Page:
A group of researchers from the Spanish National Center for Cancer Research (CNIO) claims to have succeeded in creating in the laboratory the first mice born with telomers much longer than the average of their species. Telomeres are regions that are located at the ends of the chromosome and have the function of protecting the latter from deterioration or from fusion with neighboring chromosomes. Telomeres become shorter and smaller as we get older and one of the scientists’ goals is to make them stay the same length or to make them longer just to counteract the aging phenomenon.
In a new study, published in Nature Communications, the researchers found that mice with longer telomeres lived longer and with better health, free from diseases such as cancer and obesity. This research is very important, according to the authors, also because in this case the longevity of the mice was increased without resorting to genetic modifications. According to Maria Blasco, CNIO researcher and one of the authors of the study, genes are not the only alternative to consider when talking about longevity: “There is scope to prolong life without altering genes.”
And since the shortening of the telomeres themselves is considered one of the main causes of aging in mammals, it is therefore possible to work with their shortening to increase the life span and make its course better, and this is what happened with mice in the Spanish laboratory, becoming “super mice” who lived longer and in better health.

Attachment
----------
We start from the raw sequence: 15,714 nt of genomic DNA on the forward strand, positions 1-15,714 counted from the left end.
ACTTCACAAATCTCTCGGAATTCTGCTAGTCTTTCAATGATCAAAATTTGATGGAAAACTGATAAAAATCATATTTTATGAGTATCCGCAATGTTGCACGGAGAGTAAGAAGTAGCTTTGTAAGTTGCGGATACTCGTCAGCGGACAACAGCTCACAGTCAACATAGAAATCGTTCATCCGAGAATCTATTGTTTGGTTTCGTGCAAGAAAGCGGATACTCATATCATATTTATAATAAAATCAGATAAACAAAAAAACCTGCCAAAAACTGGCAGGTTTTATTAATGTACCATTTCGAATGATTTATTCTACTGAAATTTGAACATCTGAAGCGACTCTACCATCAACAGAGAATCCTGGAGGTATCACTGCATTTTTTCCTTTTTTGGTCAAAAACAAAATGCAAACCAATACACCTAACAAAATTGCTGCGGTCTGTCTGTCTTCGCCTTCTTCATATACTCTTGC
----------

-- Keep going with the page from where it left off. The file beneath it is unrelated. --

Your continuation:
The methods used so far to alter the length of telomeres have always been based on the alteration of the expression of genes. The method used by the Spanish group is instead based on a therapy that favors the synthesis of telomerase. The researchers obtained hyper-long telomeres in 100% of mouse cells. The latter showed that they had fewer tumors and lived longer. They also showed other positive qualities: they accumulated less fat and were leaner and showed lower metabolic aging with lower levels of bad cholesterol and better tolerance to insulin and glucose.
In general, the damage done by aging to their DNA was less and the mitochondria worked better. These are unprecedented results that show that telomeres longer than normal are not only not harmful but have beneficial effects and delay metabolic age.
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